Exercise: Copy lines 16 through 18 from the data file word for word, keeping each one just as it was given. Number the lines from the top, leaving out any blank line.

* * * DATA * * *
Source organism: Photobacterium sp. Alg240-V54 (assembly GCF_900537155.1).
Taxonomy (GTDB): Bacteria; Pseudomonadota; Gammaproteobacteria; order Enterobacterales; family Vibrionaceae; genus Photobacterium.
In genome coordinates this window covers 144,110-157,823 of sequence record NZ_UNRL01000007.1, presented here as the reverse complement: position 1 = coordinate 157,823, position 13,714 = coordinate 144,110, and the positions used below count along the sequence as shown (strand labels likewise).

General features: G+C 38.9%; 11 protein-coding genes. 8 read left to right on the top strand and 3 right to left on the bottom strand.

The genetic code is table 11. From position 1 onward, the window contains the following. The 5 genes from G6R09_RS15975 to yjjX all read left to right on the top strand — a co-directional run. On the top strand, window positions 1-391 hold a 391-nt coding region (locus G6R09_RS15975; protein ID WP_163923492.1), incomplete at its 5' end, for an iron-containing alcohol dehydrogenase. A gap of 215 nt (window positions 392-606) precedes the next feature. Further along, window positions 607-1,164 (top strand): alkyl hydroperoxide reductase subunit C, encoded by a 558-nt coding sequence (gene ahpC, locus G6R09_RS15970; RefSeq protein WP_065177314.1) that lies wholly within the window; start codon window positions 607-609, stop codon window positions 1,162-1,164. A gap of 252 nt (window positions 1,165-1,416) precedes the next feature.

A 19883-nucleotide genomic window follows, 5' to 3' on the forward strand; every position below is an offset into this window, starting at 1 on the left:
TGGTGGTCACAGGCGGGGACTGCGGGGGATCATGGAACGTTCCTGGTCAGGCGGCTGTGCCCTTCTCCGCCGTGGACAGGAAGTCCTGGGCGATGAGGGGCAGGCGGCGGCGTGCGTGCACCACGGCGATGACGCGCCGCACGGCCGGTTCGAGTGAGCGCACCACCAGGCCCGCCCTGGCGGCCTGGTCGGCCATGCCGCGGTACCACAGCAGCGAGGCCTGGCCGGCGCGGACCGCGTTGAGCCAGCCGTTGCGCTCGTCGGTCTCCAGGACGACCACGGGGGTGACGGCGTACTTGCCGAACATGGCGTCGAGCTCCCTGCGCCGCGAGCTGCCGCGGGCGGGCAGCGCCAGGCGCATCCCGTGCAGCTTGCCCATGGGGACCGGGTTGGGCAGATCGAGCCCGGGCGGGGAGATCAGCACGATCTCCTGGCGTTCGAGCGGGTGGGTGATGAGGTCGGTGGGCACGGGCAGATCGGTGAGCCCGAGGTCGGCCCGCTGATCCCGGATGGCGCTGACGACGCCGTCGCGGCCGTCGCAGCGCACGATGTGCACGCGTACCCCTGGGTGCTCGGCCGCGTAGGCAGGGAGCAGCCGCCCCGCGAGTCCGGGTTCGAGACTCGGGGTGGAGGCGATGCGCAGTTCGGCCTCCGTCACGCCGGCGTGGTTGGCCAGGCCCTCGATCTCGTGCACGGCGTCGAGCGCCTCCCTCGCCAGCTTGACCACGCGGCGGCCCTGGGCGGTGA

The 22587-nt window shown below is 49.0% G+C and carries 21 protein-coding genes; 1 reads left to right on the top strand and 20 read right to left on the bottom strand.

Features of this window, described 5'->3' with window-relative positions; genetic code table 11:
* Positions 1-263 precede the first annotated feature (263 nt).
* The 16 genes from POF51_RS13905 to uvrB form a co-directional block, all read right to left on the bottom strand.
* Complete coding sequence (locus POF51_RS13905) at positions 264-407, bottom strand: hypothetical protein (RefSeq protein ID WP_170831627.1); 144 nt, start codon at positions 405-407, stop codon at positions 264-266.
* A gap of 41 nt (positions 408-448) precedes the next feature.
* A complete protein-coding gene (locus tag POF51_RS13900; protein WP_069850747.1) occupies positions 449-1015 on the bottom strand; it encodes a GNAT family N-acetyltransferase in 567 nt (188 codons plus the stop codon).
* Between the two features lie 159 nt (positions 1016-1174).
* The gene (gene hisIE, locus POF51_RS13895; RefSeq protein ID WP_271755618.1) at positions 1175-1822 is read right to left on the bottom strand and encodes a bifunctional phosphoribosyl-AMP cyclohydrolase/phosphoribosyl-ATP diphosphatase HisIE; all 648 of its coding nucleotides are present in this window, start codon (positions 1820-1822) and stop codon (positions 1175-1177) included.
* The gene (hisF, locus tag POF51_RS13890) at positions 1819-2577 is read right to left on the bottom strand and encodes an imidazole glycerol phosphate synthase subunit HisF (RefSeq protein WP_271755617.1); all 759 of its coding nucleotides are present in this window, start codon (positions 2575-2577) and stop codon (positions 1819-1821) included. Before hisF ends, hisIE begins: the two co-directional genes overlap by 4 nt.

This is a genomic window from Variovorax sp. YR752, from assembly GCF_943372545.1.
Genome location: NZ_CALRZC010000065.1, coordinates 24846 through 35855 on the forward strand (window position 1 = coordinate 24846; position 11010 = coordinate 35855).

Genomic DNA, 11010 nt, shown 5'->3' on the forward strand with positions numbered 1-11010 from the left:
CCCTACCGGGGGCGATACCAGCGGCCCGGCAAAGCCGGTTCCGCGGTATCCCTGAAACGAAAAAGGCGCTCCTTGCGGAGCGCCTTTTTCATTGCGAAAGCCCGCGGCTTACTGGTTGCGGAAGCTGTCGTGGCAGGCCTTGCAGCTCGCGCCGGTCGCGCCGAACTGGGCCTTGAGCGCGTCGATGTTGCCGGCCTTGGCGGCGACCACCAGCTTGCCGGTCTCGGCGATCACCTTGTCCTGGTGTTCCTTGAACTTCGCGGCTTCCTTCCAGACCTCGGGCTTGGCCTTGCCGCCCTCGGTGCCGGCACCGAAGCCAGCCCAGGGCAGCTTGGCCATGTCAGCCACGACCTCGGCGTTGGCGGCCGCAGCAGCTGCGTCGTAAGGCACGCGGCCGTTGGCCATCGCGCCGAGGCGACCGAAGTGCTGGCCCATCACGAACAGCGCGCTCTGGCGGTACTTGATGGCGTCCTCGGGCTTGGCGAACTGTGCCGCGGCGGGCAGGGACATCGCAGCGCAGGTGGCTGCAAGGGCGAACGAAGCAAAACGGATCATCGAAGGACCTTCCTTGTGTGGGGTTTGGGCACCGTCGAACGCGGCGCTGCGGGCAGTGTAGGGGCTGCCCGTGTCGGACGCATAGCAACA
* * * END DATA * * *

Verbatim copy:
* The gene (gene hisIE, locus POF51_RS13895; RefSeq protein ID WP_271755618.1) at positions 1175-1822 is read right to left on the bottom strand and encodes a bifunctional phosphoribosyl-AMP cyclohydrolase/phosphoribosyl-ATP diphosphatase HisIE; all 648 of its coding nucleotides are present in this window, start codon (positions 1820-1822) and stop codon (positions 1175-1177) included.
* The gene (hisF, locus tag POF51_RS13890) at positions 1819-2577 is read right to left on the bottom strand and encodes an imidazole glycerol phosphate synthase subunit HisF (RefSeq protein WP_271755617.1); all 759 of its coding nucleotides are present in this window, start codon (positions 2575-2577) and stop codon (positions 1819-1821) included. Before hisF ends, hisIE begins: the two co-directional genes overlap by 4 nt.

This is a genomic window from Variovorax sp. YR752, from assembly GCF_943372545.1.